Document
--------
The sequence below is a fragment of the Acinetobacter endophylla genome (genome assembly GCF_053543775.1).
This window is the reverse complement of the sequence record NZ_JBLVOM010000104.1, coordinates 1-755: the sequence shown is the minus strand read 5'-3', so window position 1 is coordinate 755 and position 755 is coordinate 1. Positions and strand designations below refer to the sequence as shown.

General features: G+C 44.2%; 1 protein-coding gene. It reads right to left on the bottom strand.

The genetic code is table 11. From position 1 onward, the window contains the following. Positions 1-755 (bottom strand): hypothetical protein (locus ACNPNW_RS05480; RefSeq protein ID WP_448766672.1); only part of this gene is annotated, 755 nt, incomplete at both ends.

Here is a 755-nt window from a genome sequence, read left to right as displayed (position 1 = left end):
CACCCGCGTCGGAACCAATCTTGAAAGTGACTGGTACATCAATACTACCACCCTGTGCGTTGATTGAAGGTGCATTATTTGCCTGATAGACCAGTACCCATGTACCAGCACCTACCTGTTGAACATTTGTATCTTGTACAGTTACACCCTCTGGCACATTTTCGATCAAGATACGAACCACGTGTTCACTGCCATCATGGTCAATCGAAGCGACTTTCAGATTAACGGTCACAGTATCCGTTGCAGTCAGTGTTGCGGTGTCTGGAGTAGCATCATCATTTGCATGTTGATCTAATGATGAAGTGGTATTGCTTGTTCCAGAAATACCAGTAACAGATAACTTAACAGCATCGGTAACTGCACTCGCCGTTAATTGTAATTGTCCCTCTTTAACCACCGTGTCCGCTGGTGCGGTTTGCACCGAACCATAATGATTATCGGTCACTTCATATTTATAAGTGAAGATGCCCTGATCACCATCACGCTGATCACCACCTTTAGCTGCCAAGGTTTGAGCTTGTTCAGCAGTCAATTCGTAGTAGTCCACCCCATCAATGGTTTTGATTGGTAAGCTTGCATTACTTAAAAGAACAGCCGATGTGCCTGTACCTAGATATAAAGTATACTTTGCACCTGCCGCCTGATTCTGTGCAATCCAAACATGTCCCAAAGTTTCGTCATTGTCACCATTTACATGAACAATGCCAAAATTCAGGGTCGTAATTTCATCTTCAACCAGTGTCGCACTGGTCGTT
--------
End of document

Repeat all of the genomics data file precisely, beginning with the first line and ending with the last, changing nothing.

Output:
The sequence below is a fragment of the Acinetobacter endophylla genome (genome assembly GCF_053543775.1).
This window is the reverse complement of the sequence record NZ_JBLVOM010000104.1, coordinates 1-755: the sequence shown is the minus strand read 5'-3', so window position 1 is coordinate 755 and position 755 is coordinate 1. Positions and strand designations below refer to the sequence as shown.

General features: G+C 44.2%; 1 protein-coding gene. It reads right to left on the bottom strand.

The genetic code is table 11. From position 1 onward, the window contains the following. Positions 1-755 (bottom strand): hypothetical protein (locus ACNPNW_RS05480; RefSeq protein ID WP_448766672.1); only part of this gene is annotated, 755 nt, incomplete at both ends.

Here is a 755-nt window from a genome sequence, read left to right as displayed (position 1 = left end):
CACCCGCGTCGGAACCAATCTTGAAAGTGACTGGTACATCAATACTACCACCCTGTGCGTTGATTGAAGGTGCATTATTTGCCTGATAGACCAGTACCCATGTACCAGCACCTACCTGTTGAACATTTGTATCTTGTACAGTTACACCCTCTGGCACATTTTCGATCAAGATACGAACCACGTGTTCACTGCCATCATGGTCAATCGAAGCGACTTTCAGATTAACGGTCACAGTATCCGTTGCAGTCAGTGTTGCGGTGTCTGGAGTAGCATCATCATTTGCATGTTGATCTAATGATGAAGTGGTATTGCTTGTTCCAGAAATACCAGTAACAGATAACTTAACAGCATCGGTAACTGCACTCGCCGTTAATTGTAATTGTCCCTCTTTAACCACCGTGTCCGCTGGTGCGGTTTGCACCGAACCATAATGATTATCGGTCACTTCATATTTATAAGTGAAGATGCCCTGATCACCATCACGCTGATCACCACCTTTAGCTGCCAAGGTTTGAGCTTGTTCAGCAGTCAATTCGTAGTAGTCCACCCCATCAATGGTTTTGATTGGTAAGCTTGCATTACTTAAAAGAACAGCCGATGTGCCTGTACCTAGATATAAAGTATACTTTGCACCTGCCGCCTGATTCTGTGCAATCCAAACATGTCCCAAAGTTTCGTCATTGTCACCATTTACATGAACAATGCCAAAATTCAGGGTCGTAATTTCATCTTCAACCAGTGTCGCACTGGTCGTT